Pittsburgh mayors don't lose elections. That's been the unbroken rule for more than half a century. As Mayor Luke Ravenstahl announced his bid for another term in mid-February, his chances of continuing that tradition seemed strong despite energetic opposition from two city hall veterans, Councilman Bill Peduto and Controller Michael Lamb.
Less than two weeks later, in an unprecedented news conference, the man who became mayor at the age of 26 announced that he would not seek another term. The stunning decision launched a chain of events that would draw some candidates into the race and drive others out.
By virtue of his own surprising decision, he's not on the ballot, but Mr. Ravenstahl remains a significant influence in the race. Part of that is through his own continuing political maneuvering, but mainly it's because his administration set the context for the campaign that will culminate with Tuesday's primary election. The day of the vote is the climactic point in any campaign, as it will be in this one. But in another sense it will be the sequel to that Friday when Mr. Ravenstahl stood, his parents at his side, to announce his long goodbye to an administration that began and ended in surprise.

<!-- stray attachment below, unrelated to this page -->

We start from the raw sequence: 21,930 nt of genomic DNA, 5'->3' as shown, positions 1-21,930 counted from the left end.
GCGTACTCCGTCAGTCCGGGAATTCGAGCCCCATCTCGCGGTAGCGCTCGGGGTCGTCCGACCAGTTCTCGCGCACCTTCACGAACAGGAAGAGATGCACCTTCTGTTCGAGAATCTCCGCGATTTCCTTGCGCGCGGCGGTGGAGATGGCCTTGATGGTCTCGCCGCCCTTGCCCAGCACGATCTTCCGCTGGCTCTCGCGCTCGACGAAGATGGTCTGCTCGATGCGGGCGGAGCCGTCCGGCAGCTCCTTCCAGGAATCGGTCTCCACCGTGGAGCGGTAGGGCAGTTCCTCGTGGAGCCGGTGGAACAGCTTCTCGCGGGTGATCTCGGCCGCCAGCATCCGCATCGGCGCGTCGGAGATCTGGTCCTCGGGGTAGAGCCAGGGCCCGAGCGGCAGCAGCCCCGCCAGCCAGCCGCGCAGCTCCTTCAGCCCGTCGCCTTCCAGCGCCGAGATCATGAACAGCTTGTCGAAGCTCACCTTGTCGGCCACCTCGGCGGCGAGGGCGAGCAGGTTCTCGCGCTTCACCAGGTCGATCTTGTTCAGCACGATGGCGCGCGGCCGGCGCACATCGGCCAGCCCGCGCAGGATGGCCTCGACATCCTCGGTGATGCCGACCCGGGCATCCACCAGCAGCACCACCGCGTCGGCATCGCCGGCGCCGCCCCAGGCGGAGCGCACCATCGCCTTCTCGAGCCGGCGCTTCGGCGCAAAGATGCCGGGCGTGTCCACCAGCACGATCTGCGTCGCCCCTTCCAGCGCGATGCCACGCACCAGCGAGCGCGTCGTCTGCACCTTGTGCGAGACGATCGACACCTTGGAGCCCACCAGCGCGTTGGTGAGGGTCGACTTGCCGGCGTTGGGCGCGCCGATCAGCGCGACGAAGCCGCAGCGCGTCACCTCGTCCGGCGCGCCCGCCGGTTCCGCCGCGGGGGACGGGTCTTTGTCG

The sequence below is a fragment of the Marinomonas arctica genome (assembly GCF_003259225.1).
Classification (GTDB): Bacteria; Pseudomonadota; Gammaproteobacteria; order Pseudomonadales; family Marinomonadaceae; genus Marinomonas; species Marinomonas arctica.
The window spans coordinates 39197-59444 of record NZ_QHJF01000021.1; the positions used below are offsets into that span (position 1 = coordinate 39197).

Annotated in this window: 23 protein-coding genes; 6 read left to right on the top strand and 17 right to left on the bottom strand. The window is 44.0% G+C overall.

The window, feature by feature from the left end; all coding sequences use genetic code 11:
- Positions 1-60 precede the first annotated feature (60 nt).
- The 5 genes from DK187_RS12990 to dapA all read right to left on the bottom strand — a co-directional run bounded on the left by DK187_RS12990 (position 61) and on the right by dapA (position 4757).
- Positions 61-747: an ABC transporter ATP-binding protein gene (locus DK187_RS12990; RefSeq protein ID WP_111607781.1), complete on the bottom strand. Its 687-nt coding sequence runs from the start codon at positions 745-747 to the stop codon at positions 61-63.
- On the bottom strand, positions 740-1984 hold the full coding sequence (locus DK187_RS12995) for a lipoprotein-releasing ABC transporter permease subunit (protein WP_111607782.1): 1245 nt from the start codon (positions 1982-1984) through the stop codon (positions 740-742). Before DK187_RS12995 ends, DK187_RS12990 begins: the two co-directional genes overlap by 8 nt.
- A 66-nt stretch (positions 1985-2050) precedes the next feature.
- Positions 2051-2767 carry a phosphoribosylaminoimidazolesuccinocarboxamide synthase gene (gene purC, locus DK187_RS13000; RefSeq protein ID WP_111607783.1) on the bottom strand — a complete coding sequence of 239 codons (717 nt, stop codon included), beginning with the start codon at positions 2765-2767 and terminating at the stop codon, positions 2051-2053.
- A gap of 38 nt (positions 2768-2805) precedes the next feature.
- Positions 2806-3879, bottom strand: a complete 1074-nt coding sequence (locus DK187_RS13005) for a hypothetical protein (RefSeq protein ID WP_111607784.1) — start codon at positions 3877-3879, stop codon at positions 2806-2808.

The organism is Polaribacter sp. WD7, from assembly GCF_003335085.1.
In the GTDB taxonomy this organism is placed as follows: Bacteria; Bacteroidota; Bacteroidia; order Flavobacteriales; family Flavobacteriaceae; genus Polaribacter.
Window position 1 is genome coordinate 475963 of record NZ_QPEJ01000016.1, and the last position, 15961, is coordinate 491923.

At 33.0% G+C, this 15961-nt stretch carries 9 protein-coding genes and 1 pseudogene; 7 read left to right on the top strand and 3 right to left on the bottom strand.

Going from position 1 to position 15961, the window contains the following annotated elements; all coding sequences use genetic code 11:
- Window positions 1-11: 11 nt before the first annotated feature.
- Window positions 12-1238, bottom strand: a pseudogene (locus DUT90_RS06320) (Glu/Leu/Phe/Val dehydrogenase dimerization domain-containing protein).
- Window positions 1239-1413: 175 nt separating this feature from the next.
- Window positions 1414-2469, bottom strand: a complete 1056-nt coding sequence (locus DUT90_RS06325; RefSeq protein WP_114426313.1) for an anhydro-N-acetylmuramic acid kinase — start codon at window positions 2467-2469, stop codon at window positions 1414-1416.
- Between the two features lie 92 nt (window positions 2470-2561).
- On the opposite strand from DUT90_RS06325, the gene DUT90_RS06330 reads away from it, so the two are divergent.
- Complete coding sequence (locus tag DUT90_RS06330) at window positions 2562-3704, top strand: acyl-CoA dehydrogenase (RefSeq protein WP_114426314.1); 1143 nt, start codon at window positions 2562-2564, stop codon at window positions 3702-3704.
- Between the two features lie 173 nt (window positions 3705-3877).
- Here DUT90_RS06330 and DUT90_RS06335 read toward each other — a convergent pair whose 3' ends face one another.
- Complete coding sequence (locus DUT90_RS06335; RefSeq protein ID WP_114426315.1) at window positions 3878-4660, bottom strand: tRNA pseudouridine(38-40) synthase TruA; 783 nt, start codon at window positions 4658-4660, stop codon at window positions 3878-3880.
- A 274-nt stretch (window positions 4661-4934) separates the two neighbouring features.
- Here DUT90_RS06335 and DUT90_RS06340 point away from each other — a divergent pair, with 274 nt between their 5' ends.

For years, Bill Peduto had been setting the foundation for his challenge to the mayor he had feuded with since they were council colleagues. Now his meticulously prepared campaign would have to pivot to new opponents and challenges. Mr. Lamb suddenly seemed vindicated in his decision to resist pressure to get out of the race. Jack Wagner, on vacation in Israel, cut his trip short to return to Pittsburgh to pounce on the unanticipated opportunity. State Rep. Jake Wheatley, D-Hill District, who had been for the past decade forging an increasingly influential role in the Legislature, emerged as the most significant African-American mayoral candidate in a generation.
In a frantic few weeks in March, those hopefuls, along with a shifting cast of characters that included state Sens. Jim Ferlo and Wayne Fontana, city council members Darlene Harris and Ricky Burgess and county Councilman Bill Robinson, considered their chances in the suddenly wide-open Democratic primary (which, in a heavily Democratic city, is the crucial race). Mr. Lamb, reluctantly concluding that the political landscape had shifted against him, would drop out and endorse Mr. Wagner. And in one more surprise, A.J. Richardson of Sheraden, a political neophyte, would join the field.
Along the way, a team of Post-Gazette photographers followed the Democratic contenders, documenting the images of this unlikely saga. See our News Interactive right here: newsinteractive.post-gazette.com/mayors.mobilehome - homepage - neigh_city - electionsmunicipal
First Published May 19, 2013 4:00 AM